Russia: US Has Too Many Spies In Moscow

Russia: US Has Too Many Spies In Moscow

Russia: US Has Too Many Spies In Moscow

New President Donald Trump and his Russian counterpart Vladimir Putin last week discussed the two diplomatic compounds, but did not reach an agreement.

"We gave time for the new administration to examine this disgusting legacy and begin to build the bilateral relationship on the basis of mutual respect", Ms. Zakharova said.

The compounds were closed down by former President Barack Obama as punishment for Russia's interference in the USA presidential election, and Tapper wanted to know why there would be "the possibility of a reward when there is still this issue, this cloud, of Russia's election interference".

The outlet therefore suggests that the upcoming meeting between Russian Deputy Foreign Minister Sergey Ryabkov and US Under Secretary of State for Political Affairs Thomas Shannon should lead to specific results in the settlement of this very issue.

Thomas Shannon, the US undersecretary of state for political affairs, and Russian Deputy Foreign Minister Sergei Ryabkov plan to meet in Washington on Monday to discuss issues including the expulsions and the seizure of two properties owned by the Russian government in the United States.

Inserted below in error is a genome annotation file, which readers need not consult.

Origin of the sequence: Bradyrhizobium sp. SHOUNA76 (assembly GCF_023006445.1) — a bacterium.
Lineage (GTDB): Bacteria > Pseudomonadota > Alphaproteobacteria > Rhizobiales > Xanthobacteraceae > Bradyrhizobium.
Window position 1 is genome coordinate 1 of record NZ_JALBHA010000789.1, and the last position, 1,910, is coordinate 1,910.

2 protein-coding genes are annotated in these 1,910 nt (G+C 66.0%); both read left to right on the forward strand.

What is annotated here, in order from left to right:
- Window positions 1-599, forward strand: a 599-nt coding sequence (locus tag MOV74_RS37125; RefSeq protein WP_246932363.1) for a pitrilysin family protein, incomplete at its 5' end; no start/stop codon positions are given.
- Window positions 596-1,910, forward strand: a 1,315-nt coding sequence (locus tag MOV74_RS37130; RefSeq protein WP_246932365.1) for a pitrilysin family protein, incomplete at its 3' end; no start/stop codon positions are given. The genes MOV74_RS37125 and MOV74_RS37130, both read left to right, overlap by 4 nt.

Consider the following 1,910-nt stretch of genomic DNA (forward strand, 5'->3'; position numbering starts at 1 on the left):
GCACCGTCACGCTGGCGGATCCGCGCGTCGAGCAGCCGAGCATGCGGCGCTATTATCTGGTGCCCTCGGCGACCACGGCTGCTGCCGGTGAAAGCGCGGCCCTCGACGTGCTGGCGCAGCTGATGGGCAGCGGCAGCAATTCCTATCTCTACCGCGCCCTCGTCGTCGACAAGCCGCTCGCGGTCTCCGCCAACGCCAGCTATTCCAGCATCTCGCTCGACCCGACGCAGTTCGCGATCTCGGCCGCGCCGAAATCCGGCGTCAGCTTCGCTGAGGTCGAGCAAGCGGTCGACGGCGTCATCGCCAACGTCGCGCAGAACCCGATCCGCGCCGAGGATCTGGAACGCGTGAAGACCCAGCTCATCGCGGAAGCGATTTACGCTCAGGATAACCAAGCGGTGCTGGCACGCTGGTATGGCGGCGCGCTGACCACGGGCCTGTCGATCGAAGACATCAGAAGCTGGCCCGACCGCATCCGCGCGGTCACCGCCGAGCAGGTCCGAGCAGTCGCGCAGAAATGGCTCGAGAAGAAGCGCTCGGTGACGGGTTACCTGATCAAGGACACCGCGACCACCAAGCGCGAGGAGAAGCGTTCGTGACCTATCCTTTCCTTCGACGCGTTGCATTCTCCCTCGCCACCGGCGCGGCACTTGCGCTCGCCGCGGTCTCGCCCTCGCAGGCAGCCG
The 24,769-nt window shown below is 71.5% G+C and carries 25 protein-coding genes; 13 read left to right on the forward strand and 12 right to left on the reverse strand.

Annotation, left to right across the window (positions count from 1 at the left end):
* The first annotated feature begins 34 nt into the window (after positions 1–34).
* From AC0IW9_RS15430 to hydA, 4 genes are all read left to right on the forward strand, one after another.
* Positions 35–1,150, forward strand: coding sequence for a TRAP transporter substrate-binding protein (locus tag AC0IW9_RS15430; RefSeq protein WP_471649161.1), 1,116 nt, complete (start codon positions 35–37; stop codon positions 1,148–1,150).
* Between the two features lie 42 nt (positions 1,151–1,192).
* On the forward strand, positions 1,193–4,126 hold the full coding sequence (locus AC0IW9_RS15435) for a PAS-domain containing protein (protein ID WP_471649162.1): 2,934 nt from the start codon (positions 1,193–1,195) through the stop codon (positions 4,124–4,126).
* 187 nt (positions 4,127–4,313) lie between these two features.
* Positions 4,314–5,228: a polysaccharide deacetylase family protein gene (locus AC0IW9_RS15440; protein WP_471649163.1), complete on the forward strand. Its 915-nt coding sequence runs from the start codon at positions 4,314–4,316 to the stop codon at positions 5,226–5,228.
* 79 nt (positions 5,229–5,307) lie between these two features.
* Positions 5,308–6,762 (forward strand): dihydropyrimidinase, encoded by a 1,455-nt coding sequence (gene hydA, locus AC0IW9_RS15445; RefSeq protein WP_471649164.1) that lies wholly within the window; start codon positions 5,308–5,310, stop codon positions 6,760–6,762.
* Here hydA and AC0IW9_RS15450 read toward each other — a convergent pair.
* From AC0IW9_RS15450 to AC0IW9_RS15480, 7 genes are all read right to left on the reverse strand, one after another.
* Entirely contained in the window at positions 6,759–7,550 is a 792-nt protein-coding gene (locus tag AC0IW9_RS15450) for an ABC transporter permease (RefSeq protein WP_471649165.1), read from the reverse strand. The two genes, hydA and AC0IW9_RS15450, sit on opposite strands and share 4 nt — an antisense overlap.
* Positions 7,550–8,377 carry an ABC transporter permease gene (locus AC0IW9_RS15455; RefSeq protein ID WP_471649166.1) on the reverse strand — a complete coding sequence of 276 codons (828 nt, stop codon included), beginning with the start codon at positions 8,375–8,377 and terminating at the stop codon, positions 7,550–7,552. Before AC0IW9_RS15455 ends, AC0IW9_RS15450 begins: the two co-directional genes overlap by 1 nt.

"We expect that now, after the summit in Hamburg on July 7, the USA side will show a more constructive approach", Zakharova surmised.

Putin has not yet taken any decisions on retaliatory measures, Peskov said.

Trump's positive comments about Russian leader Putin both before and after he assumed office as President of the United States have caused additional concerns.

She said Russia was planning possible retaliation for the December expulsion of 35 Russian diplomats.

The U.S. intelligence community has concluded that Russian state-sponsored hackers and propagandists interfered in last year's White House race by targeting Mr. Trump's former Democratic rival, Hillary Clinton.

"The staff of the U.S. Embassy in Moscow far exceeds the number of our embassy workers in Washington", she said.

"There are too many employees of the Central Intelligence Agency and the Pentagon's espionage unit working under the roof of the American diplomatic mission whose activity does not correspond at all with their status", said Zakharova. "Certainly, they could. Even more so, as both the President and the Secretary of State have recently made quite sharp public statements with regards to Russian Federation", the newspaper says. "One of our options, apart from a tit-for-tat expulsion of Americans, would be to even out the numbers".

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